Share on other sites

....like to add that it's 100x easier to stall a motor with an inner rotor and with big bore high comp motors the power gets almost violent, like an on-off switch. The more ponies your motor puts down, the harder it is to ride with an inner rotor in a 50-style bike....that's my opinion anyway.

Share this post


Link to post
Share on other sites

Okay dude... you can't put a powerband on a bike. Plain and simple... it doesn't exist. lol.

Second... the inner rotor DOES make it rev quicker, but you may run into problems. On low horsepower bikes it really perks them up, but they tend to go out a little quicker than a stock rotor setup. If you bump up to like 8HP and it's a chinese bike with a clutch on the crank, you're gonna snap the crank. Plain and simple. I wouldn't put it on a bike with over 5hp if the clutch is mounted on the crank. If it's off the crank, go for it Dude.

It all matters on the bike. Let us know what you ride. I have full blown race engine, and the inner rotor was actually TOO much snap. I opted for a lightened stock flywheel. So it can go both ways...

Share this post


Link to post
Share on other sites
Okay dude... you can't put a powerband on a bike. Plain and simple... it doesn't exist. lol.

That's dead right ! You can't put a "powerband" on a bike unless you are getting a dead motor running again . You can only alter the characteristics of it's existing powerband with cams , pipes , ignition advance curves , lightening crank and flywheel weight etc . When you hear two strokers ranting "wow man , it's got band", it sounds really dumb but it's good for a laugh .

Crank clutch motors are 60's or thereabouts technology and OK on a posty bike delivering the mail but have several disadvantages as far as racing goes . For instance , stall the motor and you'll be frantically searching for neutral to get the bike started again . Having the clutch spinning at crank revs was never a good idea and they disintegrate very quickly with an inner rotor ignition fitted . Mainshaft clutches spin at around one third of the speed of the crank revs , so they are way less stressed ! (ie crank revs divided by the primary drive ratio).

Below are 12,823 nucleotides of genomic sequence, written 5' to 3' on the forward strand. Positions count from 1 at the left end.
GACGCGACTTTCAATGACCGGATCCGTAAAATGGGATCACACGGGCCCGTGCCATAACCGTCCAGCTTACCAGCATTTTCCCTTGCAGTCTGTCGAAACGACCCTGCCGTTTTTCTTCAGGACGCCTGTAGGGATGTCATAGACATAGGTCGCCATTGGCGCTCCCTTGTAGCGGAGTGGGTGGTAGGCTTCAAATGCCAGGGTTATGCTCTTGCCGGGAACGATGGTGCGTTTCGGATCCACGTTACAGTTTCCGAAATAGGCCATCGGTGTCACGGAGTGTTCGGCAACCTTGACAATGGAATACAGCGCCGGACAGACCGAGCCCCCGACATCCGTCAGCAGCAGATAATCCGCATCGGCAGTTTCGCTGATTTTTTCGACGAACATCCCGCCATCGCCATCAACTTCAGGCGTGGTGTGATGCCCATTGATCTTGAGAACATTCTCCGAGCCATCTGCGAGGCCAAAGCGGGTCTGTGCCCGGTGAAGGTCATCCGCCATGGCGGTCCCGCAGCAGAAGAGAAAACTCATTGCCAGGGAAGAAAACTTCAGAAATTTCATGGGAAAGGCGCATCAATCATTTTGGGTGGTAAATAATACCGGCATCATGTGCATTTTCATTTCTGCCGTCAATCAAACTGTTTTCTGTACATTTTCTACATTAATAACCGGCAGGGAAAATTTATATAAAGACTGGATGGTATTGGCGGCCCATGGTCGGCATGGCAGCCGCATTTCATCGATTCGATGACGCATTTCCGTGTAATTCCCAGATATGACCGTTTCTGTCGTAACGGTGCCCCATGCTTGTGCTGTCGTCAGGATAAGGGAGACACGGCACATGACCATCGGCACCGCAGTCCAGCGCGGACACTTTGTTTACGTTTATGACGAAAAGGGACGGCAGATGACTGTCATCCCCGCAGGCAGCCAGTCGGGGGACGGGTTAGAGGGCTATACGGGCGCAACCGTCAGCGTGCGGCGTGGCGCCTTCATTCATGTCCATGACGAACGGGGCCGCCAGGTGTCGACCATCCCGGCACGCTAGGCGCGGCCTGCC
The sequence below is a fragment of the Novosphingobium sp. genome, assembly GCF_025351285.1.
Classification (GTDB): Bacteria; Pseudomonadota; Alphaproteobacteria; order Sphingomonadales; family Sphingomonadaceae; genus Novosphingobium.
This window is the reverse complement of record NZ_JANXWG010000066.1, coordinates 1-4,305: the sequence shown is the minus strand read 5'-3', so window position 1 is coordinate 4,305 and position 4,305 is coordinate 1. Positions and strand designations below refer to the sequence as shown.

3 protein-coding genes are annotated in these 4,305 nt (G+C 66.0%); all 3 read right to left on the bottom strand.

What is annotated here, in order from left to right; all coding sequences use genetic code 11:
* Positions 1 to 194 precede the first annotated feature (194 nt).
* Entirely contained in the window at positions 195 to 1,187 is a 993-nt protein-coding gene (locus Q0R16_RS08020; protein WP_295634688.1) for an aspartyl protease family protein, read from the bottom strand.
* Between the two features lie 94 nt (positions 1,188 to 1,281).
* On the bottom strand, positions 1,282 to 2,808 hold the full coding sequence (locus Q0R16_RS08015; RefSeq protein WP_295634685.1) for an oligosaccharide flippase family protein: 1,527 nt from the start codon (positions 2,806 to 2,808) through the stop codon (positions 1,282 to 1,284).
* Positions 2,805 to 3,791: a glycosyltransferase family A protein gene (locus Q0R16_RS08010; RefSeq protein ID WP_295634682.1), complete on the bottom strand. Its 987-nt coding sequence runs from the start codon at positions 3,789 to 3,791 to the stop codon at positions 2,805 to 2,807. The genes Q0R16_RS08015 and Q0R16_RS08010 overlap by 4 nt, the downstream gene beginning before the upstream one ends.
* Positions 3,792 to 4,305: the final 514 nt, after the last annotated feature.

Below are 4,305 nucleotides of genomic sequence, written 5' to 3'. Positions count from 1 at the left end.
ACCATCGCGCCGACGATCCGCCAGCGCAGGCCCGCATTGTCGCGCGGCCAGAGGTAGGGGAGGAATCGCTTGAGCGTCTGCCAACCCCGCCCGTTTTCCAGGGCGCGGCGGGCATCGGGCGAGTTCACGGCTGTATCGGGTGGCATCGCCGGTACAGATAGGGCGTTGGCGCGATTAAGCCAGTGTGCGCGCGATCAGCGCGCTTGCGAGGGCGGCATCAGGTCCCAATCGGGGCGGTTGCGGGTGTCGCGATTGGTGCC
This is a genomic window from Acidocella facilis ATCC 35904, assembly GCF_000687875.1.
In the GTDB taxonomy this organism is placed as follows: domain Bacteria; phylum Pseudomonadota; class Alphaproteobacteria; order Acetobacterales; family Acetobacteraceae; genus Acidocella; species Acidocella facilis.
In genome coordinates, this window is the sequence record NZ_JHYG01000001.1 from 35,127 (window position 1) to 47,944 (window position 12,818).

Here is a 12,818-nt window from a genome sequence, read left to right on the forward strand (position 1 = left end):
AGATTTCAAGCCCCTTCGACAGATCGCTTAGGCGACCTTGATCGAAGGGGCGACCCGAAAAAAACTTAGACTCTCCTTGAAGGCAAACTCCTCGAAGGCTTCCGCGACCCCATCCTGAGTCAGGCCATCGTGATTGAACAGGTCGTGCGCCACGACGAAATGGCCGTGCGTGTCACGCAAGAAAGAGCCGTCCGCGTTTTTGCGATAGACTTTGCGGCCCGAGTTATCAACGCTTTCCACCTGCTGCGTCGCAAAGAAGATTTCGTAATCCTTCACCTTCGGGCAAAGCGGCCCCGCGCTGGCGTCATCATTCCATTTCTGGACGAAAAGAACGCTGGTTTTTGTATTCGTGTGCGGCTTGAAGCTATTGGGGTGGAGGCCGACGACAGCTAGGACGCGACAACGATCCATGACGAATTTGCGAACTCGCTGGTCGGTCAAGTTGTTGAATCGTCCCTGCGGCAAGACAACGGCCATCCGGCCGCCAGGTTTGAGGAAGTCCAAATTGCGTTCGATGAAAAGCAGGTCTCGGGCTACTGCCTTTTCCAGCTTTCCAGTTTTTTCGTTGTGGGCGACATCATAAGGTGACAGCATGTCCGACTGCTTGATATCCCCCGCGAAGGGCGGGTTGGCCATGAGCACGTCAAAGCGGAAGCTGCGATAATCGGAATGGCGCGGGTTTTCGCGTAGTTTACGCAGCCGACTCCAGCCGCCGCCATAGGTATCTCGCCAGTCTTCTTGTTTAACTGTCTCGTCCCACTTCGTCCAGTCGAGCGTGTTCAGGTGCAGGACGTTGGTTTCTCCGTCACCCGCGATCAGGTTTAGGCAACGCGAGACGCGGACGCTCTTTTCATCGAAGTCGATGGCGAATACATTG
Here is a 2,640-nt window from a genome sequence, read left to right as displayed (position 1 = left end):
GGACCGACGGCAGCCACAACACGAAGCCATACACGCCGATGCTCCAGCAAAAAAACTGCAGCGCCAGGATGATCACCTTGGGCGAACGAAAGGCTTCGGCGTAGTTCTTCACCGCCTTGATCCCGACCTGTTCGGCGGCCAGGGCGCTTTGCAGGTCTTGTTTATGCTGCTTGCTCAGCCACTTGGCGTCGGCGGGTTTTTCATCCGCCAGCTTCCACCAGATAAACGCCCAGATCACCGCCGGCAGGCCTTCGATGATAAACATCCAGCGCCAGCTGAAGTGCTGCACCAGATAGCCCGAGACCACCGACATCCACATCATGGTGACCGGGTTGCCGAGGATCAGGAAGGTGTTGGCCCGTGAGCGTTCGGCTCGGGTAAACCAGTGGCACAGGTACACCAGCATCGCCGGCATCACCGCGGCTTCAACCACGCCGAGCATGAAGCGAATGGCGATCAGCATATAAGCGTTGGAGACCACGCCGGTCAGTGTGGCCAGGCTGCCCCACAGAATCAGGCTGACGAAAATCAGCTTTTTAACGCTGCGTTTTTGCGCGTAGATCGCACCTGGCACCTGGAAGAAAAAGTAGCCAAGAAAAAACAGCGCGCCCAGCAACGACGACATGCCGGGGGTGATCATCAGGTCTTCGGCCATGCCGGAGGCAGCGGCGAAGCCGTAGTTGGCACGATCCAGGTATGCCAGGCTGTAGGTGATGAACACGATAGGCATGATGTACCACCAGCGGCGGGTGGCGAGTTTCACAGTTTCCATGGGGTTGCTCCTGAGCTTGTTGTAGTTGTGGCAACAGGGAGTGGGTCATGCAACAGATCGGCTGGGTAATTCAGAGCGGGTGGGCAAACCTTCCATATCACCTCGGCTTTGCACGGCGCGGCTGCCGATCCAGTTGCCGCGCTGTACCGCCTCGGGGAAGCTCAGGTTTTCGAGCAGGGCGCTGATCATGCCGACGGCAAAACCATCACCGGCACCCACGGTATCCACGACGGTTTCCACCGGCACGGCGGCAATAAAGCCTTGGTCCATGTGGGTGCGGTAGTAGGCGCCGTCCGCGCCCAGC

Also , I forgot to mention that flywheels act as harmonic balancers that help dampen out harmonic frequencies created by the power pulses and prevent them from traumatizing the crank and rod . Harmonic vibration is mostly responsible for stress crack failure of cranks , rods and big end bearings ! The crank vibrations are also transferred to the valve train via the cam chain where they can cause valve sealing problems at high revs . Harmonic buzz causes the valve springs to momentarily lose tension . Inner rotors don't have enough weight to absorb harmonics adequately !

When you use an inner rotor ignition , the crank really should be internally rebalanced to suit it .

Share this post


Link to post
Share on other sites

Create an account or sign in to comment

You need to be a member in order to leave a comment

Reply with:

Sign in to follow this  

×